A Muslim student on Tuesday approached the Supreme Court to appeal against the Karnataka High Court’s judgement that upheld the ban on hijabs in educational institutes in the state, PTI reported.

Earlier on Tuesday, a three-judge bench comprising Chief Justice Ritu Raj Awasthi and Justices Krishna S Dixit and JM Khazi dismissed a group of petitions seeking the right to wear hijabs in classrooms. The court held that the hijab was not an essential feature of Islam and that the prescription of a uniform was “a reasonable restriction on fundamental rights”.

A special leave petition challenging the High Court’s verdict has been filed by a student, who was a petitioner in the case, India Today reported. In her plea, she has contended that the right to wear a hijab falls within the ambit of the right to privacy.

She argued that the high court committed an error by creating a dichotomy between freedoms of religion and conscience.

Petitioners’ lawyer Anas Tanwir said that the girls had not lost hope in courts and the Constitution. He wrote on Twitter that the petitioners will be moving to Supreme Court soon.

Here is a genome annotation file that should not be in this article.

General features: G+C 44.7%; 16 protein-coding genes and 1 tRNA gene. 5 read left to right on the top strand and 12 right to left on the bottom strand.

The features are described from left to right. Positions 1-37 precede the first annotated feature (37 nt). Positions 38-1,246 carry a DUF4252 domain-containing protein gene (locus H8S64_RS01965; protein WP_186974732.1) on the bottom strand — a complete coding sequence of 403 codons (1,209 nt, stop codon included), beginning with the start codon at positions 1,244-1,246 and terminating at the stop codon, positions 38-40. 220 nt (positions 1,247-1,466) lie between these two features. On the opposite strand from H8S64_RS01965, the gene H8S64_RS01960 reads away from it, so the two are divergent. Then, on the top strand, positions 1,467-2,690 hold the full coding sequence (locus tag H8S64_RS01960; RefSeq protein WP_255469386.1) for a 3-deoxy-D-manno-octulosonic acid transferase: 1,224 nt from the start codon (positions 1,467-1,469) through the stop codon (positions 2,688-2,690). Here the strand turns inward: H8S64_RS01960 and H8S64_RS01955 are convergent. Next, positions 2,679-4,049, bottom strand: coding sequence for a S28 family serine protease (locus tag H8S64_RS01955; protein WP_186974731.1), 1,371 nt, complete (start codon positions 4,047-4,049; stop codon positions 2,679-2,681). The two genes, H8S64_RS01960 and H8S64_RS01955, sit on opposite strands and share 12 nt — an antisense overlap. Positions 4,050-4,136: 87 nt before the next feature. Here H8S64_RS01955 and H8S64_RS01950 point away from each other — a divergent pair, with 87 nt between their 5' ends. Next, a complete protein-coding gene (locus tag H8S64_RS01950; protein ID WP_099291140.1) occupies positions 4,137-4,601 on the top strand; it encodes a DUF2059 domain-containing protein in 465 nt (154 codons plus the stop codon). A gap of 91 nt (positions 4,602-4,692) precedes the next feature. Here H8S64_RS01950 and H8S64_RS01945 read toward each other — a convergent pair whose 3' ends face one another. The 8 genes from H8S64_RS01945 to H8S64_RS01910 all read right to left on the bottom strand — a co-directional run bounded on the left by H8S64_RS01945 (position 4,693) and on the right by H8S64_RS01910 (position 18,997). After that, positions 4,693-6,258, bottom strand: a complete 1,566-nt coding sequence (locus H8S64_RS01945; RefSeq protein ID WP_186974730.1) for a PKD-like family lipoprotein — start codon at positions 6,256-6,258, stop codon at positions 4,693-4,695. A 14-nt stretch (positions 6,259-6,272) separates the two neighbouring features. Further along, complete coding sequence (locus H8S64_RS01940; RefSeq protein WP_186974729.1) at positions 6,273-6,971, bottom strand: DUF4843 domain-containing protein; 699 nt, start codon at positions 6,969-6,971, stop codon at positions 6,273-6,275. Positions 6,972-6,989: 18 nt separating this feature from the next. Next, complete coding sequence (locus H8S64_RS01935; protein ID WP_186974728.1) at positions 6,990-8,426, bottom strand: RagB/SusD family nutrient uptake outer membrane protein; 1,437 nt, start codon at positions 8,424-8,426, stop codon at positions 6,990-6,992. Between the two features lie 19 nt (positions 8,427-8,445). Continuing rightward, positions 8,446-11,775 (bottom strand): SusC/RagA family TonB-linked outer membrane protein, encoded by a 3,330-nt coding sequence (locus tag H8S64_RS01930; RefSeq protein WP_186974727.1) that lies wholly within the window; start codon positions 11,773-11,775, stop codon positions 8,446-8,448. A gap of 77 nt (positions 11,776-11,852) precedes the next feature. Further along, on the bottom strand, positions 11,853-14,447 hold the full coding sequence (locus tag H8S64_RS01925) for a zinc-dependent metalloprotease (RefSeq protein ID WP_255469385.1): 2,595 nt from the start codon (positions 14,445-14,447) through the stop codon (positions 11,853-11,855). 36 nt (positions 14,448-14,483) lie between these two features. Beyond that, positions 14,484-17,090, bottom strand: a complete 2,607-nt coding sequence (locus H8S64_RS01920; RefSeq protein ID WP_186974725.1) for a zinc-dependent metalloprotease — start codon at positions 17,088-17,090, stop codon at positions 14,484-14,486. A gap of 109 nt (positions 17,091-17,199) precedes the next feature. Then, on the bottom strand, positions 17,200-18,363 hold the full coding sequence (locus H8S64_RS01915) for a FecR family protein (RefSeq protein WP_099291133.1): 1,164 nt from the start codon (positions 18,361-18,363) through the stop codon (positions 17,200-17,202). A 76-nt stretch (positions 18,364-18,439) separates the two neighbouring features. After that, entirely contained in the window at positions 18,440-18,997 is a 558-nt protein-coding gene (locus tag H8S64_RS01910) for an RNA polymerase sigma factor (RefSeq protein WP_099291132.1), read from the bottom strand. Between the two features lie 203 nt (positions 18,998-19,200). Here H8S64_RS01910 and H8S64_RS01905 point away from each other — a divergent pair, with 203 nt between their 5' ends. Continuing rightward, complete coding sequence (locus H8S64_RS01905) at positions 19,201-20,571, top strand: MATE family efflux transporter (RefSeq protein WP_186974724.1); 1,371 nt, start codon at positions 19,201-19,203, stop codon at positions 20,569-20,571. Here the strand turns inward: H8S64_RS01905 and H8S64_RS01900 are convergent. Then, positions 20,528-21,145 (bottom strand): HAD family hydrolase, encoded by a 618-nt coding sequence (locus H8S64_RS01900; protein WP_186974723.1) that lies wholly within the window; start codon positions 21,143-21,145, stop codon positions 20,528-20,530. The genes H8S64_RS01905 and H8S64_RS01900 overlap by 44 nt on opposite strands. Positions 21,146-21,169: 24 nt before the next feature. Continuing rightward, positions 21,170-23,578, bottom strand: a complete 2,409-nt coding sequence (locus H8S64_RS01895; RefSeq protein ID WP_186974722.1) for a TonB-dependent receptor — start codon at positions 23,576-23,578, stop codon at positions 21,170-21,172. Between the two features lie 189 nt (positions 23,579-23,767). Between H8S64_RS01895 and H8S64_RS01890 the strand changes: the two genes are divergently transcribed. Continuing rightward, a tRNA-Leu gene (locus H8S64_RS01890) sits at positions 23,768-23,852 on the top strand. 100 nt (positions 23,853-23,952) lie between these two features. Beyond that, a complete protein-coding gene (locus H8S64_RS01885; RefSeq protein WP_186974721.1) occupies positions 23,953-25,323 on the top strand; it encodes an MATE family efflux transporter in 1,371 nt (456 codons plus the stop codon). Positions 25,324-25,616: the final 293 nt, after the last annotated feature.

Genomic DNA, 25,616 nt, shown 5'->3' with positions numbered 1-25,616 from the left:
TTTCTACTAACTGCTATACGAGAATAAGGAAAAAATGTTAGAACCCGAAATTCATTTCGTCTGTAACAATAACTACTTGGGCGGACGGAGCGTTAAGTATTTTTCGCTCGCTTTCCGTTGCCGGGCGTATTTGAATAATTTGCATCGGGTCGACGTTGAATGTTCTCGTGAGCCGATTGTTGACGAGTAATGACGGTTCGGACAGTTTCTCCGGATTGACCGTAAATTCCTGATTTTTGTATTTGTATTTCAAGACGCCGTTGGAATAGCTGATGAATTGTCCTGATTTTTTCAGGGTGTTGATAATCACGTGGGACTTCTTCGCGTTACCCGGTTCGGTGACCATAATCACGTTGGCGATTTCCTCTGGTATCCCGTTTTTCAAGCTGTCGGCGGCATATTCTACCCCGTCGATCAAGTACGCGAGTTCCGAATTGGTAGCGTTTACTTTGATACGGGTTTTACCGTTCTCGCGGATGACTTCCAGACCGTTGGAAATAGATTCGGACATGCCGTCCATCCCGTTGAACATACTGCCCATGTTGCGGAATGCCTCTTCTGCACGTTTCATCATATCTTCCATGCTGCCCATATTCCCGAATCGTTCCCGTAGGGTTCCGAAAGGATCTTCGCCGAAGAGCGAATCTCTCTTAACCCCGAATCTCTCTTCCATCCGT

The High Court’s order had cited several portions of the Quran and other Islamic texts to back its judgement that the hijab was not mandatory for Muslim women.

“It is not that if the alleged practice of wearing hijab is not adhered to, those not wearing hijab become the sinners, Islam loses its glory and it ceases to be a religion,” the High Court said.

The court also held that prescribing a dress code for the students did not offend the “constitutionally protected category of rights” when they are religion-neutral and universally applicable.

The petitioners before the High Court, however, said on Tuesday that the verdict had denied Muslim women their fundamental rights.

“It is total injustice what we got today,” one of the petitioners said at a press conference. “We had so much hope in our judicial system, society...But we feel we have been betrayed by our own country.”

On February 5, the state government had passed an order banning clothes that “disturb equality, integrity and public order”. Some of the students had approached the High Court challenging the order.

For several weeks in February, Hindu students and mobs of men protested against Muslim women wearing hijabs to educational institutes at several places in Karnataka. At some colleges, Muslim students were heckled, while in another case, some men climbed up a flagpole to plant a saffron flag and broke into classrooms.